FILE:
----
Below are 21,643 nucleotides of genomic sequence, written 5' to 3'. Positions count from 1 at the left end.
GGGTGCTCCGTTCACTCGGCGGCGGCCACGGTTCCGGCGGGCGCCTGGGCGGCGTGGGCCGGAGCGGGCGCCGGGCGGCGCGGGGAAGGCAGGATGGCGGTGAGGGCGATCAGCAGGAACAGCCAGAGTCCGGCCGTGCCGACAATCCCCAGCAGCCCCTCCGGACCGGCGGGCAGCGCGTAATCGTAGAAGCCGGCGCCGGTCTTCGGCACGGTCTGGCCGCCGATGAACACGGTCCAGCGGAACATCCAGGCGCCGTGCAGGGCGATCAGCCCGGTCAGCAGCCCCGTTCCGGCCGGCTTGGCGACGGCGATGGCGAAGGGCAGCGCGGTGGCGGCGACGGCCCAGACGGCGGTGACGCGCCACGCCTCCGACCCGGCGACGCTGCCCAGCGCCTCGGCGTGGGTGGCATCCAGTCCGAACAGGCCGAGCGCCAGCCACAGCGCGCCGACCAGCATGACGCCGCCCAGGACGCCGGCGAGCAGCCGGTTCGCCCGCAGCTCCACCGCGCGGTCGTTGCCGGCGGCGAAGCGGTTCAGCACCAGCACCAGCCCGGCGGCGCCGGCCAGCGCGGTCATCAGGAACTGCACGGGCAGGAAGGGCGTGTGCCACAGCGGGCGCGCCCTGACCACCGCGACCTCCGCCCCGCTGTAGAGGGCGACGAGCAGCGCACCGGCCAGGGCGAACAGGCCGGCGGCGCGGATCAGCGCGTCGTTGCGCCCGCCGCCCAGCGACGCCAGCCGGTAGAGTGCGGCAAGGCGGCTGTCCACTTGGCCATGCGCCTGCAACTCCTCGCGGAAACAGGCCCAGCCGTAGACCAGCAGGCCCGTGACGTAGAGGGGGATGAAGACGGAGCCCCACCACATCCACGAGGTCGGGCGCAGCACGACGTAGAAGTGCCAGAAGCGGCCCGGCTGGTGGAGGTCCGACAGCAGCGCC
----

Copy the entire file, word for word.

Below are 21,643 nucleotides of genomic sequence, written 5' to 3'. Positions count from 1 at the left end.
GGGTGCTCCGTTCACTCGGCGGCGGCCACGGTTCCGGCGGGCGCCTGGGCGGCGTGGGCCGGAGCGGGCGCCGGGCGGCGCGGGGAAGGCAGGATGGCGGTGAGGGCGATCAGCAGGAACAGCCAGAGTCCGGCCGTGCCGACAATCCCCAGCAGCCCCTCCGGACCGGCGGGCAGCGCGTAATCGTAGAAGCCGGCGCCGGTCTTCGGCACGGTCTGGCCGCCGATGAACACGGTCCAGCGGAACATCCAGGCGCCGTGCAGGGCGATCAGCCCGGTCAGCAGCCCCGTTCCGGCCGGCTTGGCGACGGCGATGGCGAAGGGCAGCGCGGTGGCGGCGACGGCCCAGACGGCGGTGACGCGCCACGCCTCCGACCCGGCGACGCTGCCCAGCGCCTCGGCGTGGGTGGCATCCAGTCCGAACAGGCCGAGCGCCAGCCACAGCGCGCCGACCAGCATGACGCCGCCCAGGACGCCGGCGAGCAGCCGGTTCGCCCGCAGCTCCACCGCGCGGTCGTTGCCGGCGGCGAAGCGGTTCAGCACCAGCACCAGCCCGGCGGCGCCGGCCAGCGCGGTCATCAGGAACTGCACGGGCAGGAAGGGCGTGTGCCACAGCGGGCGCGCCCTGACCACCGCGACCTCCGCCCCGCTGTAGAGGGCGACGAGCAGCGCACCGGCCAGGGCGAACAGGCCGGCGGCGCGGATCAGCGCGTCGTTGCGCCCGCCGCCCAGCGACGCCAGCCGGTAGAGTGCGGCAAGGCGGCTGTCCACTTGGCCATGCGCCTGCAACTCCTCGCGGAAACAGGCCCAGCCGTAGACCAGCAGGCCCGTGACGTAGAGGGGGATGAAGACGGAGCCCCACCACATCCACGAGGTCGGGCGCAGCACGACGTAGAAGTGCCAGAAGCGGCCCGGCTGGTGGAGGTCCGACAGCAGCGCC